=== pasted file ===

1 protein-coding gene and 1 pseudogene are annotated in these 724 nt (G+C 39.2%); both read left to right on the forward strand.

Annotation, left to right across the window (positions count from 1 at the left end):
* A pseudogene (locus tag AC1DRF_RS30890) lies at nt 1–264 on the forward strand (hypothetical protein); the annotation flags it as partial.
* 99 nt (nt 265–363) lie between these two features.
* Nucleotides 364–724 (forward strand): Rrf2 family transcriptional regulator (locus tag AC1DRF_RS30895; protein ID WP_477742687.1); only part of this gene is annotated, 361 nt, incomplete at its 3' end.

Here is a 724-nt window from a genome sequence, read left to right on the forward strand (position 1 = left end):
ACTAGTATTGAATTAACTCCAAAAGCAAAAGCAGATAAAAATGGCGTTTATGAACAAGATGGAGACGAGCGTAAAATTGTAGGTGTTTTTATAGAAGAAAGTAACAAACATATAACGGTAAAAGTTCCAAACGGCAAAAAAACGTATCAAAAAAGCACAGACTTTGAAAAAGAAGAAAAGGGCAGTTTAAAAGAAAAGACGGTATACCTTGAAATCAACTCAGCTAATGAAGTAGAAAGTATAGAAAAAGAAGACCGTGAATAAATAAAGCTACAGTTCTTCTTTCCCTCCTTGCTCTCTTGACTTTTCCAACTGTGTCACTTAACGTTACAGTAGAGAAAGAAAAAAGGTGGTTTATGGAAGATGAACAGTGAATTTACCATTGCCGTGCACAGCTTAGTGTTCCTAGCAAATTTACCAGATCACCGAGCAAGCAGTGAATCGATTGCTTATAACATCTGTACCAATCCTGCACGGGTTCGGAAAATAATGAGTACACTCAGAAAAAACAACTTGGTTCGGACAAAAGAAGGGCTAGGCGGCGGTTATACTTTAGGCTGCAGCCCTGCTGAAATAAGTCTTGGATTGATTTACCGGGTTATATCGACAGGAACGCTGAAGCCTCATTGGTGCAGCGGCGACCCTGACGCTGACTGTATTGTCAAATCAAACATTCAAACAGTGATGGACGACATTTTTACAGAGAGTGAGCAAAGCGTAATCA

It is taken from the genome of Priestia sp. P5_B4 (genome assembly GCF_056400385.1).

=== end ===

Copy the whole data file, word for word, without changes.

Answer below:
1 protein-coding gene and 1 pseudogene are annotated in these 724 nt (G+C 39.2%); both read left to right on the forward strand.

Annotation, left to right across the window (positions count from 1 at the left end):
* A pseudogene (locus tag AC1DRF_RS30890) lies at nt 1–264 on the forward strand (hypothetical protein); the annotation flags it as partial.
* 99 nt (nt 265–363) lie between these two features.
* Nucleotides 364–724 (forward strand): Rrf2 family transcriptional regulator (locus tag AC1DRF_RS30895; protein ID WP_477742687.1); only part of this gene is annotated, 361 nt, incomplete at its 3' end.

Here is a 724-nt window from a genome sequence, read left to right on the forward strand (position 1 = left end):
ACTAGTATTGAATTAACTCCAAAAGCAAAAGCAGATAAAAATGGCGTTTATGAACAAGATGGAGACGAGCGTAAAATTGTAGGTGTTTTTATAGAAGAAAGTAACAAACATATAACGGTAAAAGTTCCAAACGGCAAAAAAACGTATCAAAAAAGCACAGACTTTGAAAAAGAAGAAAAGGGCAGTTTAAAAGAAAAGACGGTATACCTTGAAATCAACTCAGCTAATGAAGTAGAAAGTATAGAAAAAGAAGACCGTGAATAAATAAAGCTACAGTTCTTCTTTCCCTCCTTGCTCTCTTGACTTTTCCAACTGTGTCACTTAACGTTACAGTAGAGAAAGAAAAAAGGTGGTTTATGGAAGATGAACAGTGAATTTACCATTGCCGTGCACAGCTTAGTGTTCCTAGCAAATTTACCAGATCACCGAGCAAGCAGTGAATCGATTGCTTATAACATCTGTACCAATCCTGCACGGGTTCGGAAAATAATGAGTACACTCAGAAAAAACAACTTGGTTCGGACAAAAGAAGGGCTAGGCGGCGGTTATACTTTAGGCTGCAGCCCTGCTGAAATAAGTCTTGGATTGATTTACCGGGTTATATCGACAGGAACGCTGAAGCCTCATTGGTGCAGCGGCGACCCTGACGCTGACTGTATTGTCAAATCAAACATTCAAACAGTGATGGACGACATTTTTACAGAGAGTGAGCAAAGCGTAATCA

It is taken from the genome of Priestia sp. P5_B4 (genome assembly GCF_056400385.1).